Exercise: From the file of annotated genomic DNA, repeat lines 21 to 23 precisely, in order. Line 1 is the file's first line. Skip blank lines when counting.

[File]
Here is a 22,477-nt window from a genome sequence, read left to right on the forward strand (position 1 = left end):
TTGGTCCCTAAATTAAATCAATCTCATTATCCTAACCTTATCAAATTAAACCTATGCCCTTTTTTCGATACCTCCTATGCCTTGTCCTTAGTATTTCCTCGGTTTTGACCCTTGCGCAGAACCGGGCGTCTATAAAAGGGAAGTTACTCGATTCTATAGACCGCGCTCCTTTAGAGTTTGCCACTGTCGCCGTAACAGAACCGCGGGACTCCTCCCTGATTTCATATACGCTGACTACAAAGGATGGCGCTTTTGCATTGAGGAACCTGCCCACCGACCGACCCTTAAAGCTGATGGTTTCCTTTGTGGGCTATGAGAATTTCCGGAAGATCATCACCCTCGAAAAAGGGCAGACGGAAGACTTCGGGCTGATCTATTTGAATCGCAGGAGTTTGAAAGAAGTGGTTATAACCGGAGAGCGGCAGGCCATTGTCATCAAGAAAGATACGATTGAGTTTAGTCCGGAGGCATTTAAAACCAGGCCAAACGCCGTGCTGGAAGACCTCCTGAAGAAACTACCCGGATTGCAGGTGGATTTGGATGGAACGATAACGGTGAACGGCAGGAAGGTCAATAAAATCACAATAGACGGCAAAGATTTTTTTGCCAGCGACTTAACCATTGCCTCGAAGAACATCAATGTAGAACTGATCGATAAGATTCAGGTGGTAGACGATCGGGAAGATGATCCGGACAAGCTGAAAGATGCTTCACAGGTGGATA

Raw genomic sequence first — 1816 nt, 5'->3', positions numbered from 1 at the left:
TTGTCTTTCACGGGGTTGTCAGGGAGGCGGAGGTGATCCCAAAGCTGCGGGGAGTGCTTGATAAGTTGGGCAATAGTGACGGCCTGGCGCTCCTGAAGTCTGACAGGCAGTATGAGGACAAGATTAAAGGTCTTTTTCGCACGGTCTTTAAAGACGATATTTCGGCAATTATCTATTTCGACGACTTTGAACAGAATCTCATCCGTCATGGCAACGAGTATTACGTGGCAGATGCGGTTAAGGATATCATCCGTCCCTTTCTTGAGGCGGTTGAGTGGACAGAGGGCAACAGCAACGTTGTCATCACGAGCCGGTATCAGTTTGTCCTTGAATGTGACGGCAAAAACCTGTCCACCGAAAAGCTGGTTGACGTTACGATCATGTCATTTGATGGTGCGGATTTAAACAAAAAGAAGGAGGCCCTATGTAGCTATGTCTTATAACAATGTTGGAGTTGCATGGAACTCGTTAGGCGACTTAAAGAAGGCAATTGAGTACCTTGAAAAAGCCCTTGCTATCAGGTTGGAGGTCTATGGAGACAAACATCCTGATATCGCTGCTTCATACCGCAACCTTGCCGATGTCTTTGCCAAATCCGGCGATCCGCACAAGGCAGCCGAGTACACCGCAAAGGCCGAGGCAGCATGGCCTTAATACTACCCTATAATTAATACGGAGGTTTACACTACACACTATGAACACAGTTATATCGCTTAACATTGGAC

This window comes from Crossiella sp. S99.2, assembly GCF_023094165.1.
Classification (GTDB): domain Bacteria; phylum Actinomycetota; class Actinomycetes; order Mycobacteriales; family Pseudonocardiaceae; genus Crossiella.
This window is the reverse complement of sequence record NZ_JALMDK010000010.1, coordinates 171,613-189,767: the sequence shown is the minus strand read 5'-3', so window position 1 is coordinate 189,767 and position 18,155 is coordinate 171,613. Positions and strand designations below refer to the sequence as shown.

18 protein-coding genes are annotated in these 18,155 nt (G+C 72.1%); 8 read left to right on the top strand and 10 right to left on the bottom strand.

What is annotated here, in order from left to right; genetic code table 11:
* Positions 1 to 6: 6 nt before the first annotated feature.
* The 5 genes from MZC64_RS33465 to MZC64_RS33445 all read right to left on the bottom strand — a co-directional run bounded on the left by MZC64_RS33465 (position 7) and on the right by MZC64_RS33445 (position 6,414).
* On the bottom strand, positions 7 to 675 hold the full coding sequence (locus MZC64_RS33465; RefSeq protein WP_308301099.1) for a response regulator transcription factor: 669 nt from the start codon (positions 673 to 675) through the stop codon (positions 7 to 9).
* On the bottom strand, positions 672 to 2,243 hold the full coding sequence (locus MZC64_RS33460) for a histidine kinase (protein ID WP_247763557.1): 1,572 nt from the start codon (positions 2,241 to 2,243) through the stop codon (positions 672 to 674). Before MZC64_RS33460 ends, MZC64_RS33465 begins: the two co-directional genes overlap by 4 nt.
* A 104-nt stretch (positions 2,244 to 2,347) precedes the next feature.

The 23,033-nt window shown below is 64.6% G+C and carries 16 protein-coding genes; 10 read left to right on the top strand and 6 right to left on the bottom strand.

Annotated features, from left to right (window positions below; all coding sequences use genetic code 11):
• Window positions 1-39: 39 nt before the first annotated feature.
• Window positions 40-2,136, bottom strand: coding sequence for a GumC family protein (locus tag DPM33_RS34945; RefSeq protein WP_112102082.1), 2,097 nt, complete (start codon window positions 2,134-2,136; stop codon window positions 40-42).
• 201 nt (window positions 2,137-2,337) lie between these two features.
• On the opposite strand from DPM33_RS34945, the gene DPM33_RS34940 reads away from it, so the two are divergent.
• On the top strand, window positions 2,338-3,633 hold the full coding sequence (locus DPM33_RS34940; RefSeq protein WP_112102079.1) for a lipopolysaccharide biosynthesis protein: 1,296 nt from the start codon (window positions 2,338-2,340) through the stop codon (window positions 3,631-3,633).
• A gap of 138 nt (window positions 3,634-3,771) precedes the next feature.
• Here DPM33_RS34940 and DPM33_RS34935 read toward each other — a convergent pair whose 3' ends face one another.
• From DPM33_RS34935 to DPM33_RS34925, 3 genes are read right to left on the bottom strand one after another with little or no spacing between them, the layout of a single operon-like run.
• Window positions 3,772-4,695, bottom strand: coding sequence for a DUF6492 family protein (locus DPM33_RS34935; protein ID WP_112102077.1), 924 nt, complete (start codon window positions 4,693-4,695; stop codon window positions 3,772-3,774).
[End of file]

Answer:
• On the top strand, window positions 2,338-3,633 hold the full coding sequence (locus DPM33_RS34940; RefSeq protein WP_112102079.1) for a lipopolysaccharide biosynthesis protein: 1,296 nt from the start codon (window positions 2,338-2,340) through the stop codon (window positions 3,631-3,633).
• A gap of 138 nt (window positions 3,634-3,771) precedes the next feature.
• Here DPM33_RS34940 and DPM33_RS34935 read toward each other — a convergent pair whose 3' ends face one another.